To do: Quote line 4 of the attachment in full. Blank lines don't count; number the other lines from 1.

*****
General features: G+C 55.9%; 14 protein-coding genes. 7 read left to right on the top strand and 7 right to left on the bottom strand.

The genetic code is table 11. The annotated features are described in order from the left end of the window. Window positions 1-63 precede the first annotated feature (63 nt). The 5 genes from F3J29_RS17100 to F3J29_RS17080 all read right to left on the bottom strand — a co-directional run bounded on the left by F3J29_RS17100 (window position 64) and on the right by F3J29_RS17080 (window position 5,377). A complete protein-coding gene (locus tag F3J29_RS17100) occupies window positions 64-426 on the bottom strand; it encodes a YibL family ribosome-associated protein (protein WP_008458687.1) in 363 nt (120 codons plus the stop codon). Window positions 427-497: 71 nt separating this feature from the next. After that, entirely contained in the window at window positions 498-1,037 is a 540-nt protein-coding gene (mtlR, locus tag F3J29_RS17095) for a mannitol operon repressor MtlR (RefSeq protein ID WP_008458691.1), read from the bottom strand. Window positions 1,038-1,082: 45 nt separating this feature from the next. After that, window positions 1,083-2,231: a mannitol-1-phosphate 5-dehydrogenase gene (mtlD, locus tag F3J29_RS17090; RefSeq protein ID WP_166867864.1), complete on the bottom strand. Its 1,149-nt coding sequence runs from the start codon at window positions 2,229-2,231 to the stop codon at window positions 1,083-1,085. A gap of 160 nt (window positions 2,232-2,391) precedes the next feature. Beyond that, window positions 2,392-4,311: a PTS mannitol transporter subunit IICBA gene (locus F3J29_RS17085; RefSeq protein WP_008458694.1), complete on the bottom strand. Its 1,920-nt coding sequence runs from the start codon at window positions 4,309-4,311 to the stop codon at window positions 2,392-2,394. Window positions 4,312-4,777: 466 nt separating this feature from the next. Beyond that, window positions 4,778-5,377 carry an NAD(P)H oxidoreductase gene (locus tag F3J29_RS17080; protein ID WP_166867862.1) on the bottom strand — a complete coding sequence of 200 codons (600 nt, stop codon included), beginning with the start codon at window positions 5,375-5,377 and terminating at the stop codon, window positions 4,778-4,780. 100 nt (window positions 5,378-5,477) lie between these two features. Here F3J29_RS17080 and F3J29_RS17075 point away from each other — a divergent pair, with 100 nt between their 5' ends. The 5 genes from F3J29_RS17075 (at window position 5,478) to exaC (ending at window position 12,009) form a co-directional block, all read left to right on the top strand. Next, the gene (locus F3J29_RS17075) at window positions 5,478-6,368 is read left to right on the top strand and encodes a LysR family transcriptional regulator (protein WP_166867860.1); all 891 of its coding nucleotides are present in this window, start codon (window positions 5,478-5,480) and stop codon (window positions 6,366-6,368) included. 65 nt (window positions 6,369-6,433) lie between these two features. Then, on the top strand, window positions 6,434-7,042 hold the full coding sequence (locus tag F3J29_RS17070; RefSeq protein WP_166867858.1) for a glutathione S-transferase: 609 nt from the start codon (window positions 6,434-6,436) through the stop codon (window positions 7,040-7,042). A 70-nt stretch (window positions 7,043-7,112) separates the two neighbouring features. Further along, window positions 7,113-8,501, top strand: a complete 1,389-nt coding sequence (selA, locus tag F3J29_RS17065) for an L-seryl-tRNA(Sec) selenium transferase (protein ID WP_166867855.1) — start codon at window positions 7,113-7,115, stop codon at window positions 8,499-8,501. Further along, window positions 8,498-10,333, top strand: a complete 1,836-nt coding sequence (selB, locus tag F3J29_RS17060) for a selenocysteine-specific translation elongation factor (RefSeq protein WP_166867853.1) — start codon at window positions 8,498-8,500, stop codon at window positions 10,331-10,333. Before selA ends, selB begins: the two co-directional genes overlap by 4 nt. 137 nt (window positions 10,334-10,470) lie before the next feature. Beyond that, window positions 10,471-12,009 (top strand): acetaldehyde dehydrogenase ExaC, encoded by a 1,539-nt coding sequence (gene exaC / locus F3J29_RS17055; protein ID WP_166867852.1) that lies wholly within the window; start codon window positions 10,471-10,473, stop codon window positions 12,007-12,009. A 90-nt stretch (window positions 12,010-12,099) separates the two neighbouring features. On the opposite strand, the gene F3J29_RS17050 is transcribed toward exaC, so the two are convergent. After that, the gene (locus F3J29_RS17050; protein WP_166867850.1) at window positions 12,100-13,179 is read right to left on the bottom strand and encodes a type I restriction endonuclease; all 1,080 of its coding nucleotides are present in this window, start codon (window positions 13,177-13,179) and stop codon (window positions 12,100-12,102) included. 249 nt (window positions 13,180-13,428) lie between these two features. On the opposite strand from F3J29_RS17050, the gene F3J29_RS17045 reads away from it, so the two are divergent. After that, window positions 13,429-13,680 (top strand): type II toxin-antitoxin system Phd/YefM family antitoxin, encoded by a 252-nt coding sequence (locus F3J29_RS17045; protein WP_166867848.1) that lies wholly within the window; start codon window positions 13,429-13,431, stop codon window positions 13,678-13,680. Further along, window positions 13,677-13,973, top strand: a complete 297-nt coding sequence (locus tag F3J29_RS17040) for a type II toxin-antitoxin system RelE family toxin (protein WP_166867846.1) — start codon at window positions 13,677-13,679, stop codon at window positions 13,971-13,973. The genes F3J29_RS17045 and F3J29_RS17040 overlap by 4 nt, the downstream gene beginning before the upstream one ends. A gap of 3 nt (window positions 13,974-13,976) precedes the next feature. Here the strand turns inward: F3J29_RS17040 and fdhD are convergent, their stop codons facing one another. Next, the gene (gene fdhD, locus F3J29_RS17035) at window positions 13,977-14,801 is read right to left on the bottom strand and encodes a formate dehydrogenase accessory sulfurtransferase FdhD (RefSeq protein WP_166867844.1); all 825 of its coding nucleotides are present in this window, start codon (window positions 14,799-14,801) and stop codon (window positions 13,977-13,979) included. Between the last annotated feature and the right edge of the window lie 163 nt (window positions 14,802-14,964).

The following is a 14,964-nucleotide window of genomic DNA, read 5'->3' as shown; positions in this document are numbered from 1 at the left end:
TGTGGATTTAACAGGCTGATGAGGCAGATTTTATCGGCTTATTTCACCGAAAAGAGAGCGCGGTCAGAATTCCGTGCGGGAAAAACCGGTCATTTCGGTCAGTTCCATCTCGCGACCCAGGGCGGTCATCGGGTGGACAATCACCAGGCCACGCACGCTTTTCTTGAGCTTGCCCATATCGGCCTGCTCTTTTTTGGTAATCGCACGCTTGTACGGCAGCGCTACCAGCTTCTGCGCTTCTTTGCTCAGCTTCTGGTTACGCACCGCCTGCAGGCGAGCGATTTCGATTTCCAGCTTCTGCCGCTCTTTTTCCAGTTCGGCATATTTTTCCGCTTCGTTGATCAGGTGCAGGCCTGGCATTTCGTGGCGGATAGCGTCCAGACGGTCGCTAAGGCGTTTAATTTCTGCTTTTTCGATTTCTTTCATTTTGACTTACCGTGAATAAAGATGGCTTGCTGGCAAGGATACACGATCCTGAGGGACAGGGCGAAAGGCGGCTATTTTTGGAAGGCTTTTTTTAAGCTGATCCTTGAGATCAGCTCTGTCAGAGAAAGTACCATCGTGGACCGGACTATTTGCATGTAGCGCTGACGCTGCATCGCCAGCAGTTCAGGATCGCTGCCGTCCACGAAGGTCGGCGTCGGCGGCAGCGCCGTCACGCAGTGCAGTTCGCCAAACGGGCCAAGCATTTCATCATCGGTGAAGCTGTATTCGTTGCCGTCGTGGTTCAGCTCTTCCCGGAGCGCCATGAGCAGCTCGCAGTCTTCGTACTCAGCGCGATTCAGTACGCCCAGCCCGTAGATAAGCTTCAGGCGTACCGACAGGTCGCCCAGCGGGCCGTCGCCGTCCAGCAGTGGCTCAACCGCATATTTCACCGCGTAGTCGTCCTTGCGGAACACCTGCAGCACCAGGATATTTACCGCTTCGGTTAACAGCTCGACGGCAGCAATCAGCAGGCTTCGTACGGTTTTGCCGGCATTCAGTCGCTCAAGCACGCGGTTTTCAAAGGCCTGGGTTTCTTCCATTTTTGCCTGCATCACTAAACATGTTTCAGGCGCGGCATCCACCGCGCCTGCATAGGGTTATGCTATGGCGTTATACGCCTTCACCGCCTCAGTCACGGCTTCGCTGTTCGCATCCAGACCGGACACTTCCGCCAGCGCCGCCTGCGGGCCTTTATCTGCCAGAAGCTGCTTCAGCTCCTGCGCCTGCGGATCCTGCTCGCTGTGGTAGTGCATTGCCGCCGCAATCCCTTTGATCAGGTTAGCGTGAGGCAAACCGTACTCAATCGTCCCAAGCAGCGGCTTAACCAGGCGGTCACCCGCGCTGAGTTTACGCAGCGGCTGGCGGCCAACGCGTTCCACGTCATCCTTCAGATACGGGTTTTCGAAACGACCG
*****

TGTGGATTTAACAGGCTGATGAGGCAGATTTTATCGGCTTATTTCACCGAAAAGAGAGCGCGGTCAGAATTCCGTGCGGGAAAAACCGGTCATTTCGGTCAGTTCCATCTCGCGACCCAGGGCGGTCATCGGGTGGACAATCACCAGGCCACGCACGCTTTTCTTGAGCTTGCCCATATCGGCCTGCTCTTTTTTGGTAATCGCACGCTTGTACGGCAGCGCTACCAGCTTCTGCGCTTCTTTGCTCAGCTTCTGGTTACGCACCGCCTGCAGGCGAGCGATTTCGATTTCCAGCTTCTGCCGCTCTTTTTCCAGTTCGGCATATTTTTCCGCTTCGTTGATCAGGTGCAGGCCTGGCATTTCGTGGCGGATAGCGTCCAGACGGTCGCTAAGGCGTTTAATTTCTGCTTTTTCGATTTCTTTCATTTTGACTTACCGTGAATAAAGATGGCTTGCTGGCAAGGATACACGATCCTGAGGGACAGGGCGAAAGGCGGCTATTTTTGGAAGGCTTTTTTTAAGCTGATCCTTGAGATCAGCTCTGTCAGAGAAAGTACCATCGTGGACCGGACTATTTGCATGTAGCGCTGACGCTGCATCGCCAGCAGTTCAGGATCGCTGCCGTCCACGAAGGTCGGCGTCGGCGGCAGCGCCGTCACGCAGTGCAGTTCGCCAAACGGGCCAAGCATTTCATCATCGGTGAAGCTGTATTCGTTGCCGTCGTGGTTCAGCTCTTCCCGGAGCGCCATGAGCAGCTCGCAGTCTTCGTACTCAGCGCGATTCAGTACGCCCAGCCCGTAGATAAGCTTCAGGCGTACCGACAGGTCGCCCAGCGGGCCGTCGCCGTCCAGCAGTGGCTCAACCGCATATTTCACCGCGTAGTCGTCCTTGCGGAACACCTGCAGCACCAGGATATTTACCGCTTCGGTTAACAGCTCGACGGCAGCAATCAGCAGGCTTCGTACGGTTTTGCCGGCATTCAGTCGCTCAAGCACGCGGTTTTCAAAGGCCTGGGTTTCTTCCATTTTTGCCTGCATCACTAAACATGTTTCAGGCGCGGCATCCACCGCGCCTGCATAGGGTTATGCTATGGCGTTATACGCCTTCACCGCCTCAGTCACGGCTTCGCTGTTCGCATCCAGACCGGACACTTCCGCCAGCGCCGCCTGCGGGCCTTTATCTGCCAGAAGCTGCTTCAGCTCCTGCGCCTGCGGATCCTGCTCGCTGTGGTAGTGCATTGCCGCCGCAATCCCTTTGATCAGGTTAGCGTGAGGCAAACCGTACTCAATCGTCCCAAGCAGCGGCTTAACCAGGCGGTCACCCGCGCTGAGTTTACGCAGCGGCTGGCGGCCAACGCGTTCCACGTCATCCTTCAGATACGGGTTTTCGAAACGACCG